K-State will value possession time against Baylor
10/10/2013 3:53 PM
10/10/2013 3:56 PM
Earlier this week, Kansas State center B.J. Finney was asked about Baylor’s jaw-dropping offense. As an offensive lineman, he has spent most of his time leading up to Saturday’s game against the Bears studying their defense, but he had an answer prepared anyway.
“Time of possession,”Finney said. “The way you halt that is keeping that offense off the field. That is a big gameplan, as it always is, for us, to control the clock and control the tempo. We can’t let that slip away from us.”
Finney’s response wasn’t surprising. K-State coach Bill Snyder loves to win the time-of-possession statistic. When the Wildcats run the ball effectively and control the clock, he likes their chances.
But it’s worth pointing out that Baylor ranks 110th nationally in possession time, holding the ball for an average of 27 minutes, 12 seconds a game. It loses the possession battle weekly, yet wins games so easily that starters come out in the third quarter. The Bears are averaging 70.5 points and 779.5 yards.
It’s safe to say they don’t care a lick about possession time. They care about scoring when they have the ball, which they have done at an incredible rate, scoring 39 touchdowns and punting seven times.
So, will sustaining 7-minute drives really give K-State an advantage on Saturday? Maybe.
The Wildcats rank 49th nationally in possession time, holding the ball for 30:56 a game, and their defense looked much improved last week while it had to play for less than 25 minutes against Oklahoma State.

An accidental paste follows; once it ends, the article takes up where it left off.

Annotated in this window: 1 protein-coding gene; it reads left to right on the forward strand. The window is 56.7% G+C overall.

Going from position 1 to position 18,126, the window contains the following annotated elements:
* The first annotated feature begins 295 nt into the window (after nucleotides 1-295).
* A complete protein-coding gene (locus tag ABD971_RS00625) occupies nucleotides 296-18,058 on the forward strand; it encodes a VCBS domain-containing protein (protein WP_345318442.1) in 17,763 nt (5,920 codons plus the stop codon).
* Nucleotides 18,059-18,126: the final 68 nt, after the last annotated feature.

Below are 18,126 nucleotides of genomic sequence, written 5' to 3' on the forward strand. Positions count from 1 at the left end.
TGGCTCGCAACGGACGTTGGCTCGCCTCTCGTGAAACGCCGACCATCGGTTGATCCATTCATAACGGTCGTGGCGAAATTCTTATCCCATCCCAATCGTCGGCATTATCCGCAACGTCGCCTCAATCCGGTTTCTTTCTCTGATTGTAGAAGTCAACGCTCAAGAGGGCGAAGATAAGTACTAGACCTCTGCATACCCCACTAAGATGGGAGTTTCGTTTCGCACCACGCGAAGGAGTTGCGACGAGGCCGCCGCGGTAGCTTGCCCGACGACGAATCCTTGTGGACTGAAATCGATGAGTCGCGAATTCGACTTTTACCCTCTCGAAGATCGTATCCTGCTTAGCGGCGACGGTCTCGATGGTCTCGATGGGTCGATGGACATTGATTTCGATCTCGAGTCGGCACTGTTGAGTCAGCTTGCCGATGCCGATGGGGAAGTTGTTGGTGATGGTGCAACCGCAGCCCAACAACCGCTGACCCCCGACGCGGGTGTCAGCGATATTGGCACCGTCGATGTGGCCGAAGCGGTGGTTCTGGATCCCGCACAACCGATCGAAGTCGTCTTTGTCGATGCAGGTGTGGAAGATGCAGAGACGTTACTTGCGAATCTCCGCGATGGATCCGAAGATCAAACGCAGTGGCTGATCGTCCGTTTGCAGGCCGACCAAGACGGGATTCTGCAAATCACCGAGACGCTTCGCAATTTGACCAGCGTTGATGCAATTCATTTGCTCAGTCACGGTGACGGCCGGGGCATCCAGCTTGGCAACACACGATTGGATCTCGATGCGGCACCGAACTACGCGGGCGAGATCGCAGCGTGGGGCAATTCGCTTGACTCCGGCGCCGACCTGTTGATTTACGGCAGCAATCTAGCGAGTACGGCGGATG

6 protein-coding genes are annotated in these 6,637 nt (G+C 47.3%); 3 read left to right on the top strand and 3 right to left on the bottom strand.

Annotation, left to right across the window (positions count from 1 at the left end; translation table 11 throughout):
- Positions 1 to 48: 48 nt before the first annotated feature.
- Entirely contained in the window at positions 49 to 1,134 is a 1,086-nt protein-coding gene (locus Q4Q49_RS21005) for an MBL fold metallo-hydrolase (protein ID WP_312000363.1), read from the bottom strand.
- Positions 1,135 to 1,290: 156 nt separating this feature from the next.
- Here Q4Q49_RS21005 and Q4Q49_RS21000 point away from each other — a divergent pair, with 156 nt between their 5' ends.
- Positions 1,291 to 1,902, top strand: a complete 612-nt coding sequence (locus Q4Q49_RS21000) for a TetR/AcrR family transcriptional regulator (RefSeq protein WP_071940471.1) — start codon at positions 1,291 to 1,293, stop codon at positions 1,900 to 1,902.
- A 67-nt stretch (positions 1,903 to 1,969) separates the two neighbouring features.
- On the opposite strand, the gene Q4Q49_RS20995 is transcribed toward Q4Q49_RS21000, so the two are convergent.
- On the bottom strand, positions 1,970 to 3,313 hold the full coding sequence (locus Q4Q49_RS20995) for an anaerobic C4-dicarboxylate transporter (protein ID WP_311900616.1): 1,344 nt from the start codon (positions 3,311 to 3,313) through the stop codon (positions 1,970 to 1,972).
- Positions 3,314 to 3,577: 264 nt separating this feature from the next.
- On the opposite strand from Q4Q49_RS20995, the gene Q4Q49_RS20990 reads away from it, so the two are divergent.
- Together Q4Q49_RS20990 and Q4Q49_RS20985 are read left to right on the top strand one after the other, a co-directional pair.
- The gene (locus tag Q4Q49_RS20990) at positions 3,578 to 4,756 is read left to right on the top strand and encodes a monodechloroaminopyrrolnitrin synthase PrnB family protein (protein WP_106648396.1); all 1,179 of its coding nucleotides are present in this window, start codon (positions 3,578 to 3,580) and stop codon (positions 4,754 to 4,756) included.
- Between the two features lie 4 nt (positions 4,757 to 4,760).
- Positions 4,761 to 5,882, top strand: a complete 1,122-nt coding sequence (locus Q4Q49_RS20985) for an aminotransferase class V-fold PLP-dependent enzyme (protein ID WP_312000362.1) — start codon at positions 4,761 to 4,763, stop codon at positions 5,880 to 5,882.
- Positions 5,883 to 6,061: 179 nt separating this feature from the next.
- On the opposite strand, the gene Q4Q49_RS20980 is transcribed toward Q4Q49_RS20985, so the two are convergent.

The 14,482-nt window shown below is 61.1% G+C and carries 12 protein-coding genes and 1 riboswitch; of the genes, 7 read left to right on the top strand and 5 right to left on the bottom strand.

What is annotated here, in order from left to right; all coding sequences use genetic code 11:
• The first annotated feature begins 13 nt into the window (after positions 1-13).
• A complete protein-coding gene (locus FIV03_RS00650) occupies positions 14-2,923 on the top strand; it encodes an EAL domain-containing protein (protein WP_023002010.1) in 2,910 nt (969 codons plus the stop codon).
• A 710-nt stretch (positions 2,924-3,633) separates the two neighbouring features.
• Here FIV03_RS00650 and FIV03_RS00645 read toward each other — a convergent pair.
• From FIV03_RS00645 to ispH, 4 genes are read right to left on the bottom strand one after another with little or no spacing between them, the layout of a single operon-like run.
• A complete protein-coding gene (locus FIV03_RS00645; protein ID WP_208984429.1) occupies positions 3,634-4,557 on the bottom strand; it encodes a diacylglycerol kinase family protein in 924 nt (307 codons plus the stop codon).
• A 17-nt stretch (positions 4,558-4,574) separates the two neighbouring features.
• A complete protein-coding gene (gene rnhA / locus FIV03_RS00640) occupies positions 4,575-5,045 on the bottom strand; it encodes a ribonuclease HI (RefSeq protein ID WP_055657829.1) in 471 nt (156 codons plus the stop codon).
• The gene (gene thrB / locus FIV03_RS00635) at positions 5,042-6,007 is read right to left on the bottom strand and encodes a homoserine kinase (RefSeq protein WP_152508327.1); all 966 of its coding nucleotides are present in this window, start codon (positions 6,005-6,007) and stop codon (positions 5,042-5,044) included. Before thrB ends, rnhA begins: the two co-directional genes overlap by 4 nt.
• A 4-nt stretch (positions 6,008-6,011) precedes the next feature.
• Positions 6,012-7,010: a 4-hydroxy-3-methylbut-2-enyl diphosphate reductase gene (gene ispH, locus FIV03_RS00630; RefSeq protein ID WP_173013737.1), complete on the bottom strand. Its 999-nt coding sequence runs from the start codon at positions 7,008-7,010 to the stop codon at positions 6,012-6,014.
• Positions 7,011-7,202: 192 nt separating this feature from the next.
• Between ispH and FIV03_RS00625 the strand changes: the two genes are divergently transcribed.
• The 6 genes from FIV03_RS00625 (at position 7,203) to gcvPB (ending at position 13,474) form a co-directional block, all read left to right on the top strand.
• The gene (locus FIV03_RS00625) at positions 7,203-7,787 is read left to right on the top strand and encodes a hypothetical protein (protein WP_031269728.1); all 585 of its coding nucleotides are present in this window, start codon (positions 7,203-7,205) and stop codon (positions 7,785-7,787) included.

“Yes, I think (time of possession) always (matters), particularly against teams like Oklahoma State or like Baylor that go so fast,” Snyder said. “There is either the need to be extremely well conditioned or have some rest time that comes along with it. I like to think that our young guys are well conditioned, but you can always use some time on the sideline talking about it, too.”
But Oklahoma State held on to beat K-State 33-29 a week ago. A rested defense helped matters, but what K-State needed was more stops, fewer turnovers and more points.
Pressure will be on K-State’s offense to play at a high level against Baylor, but it can do that in several ways. Possession time is a priority, but it won’t be the only priority.
“Baylor is a good team. I don’t think it puts any more pressure on us than playing a good team,” sophomore receiver Kyle Klein said. “One thing we will try to do is keep the ball out of their hands, because if their offense isn’t on the field they can’t score. As an offense I would say our goal is to control the ball, but we do that every game. I’m not sure that is any different against Baylor.”
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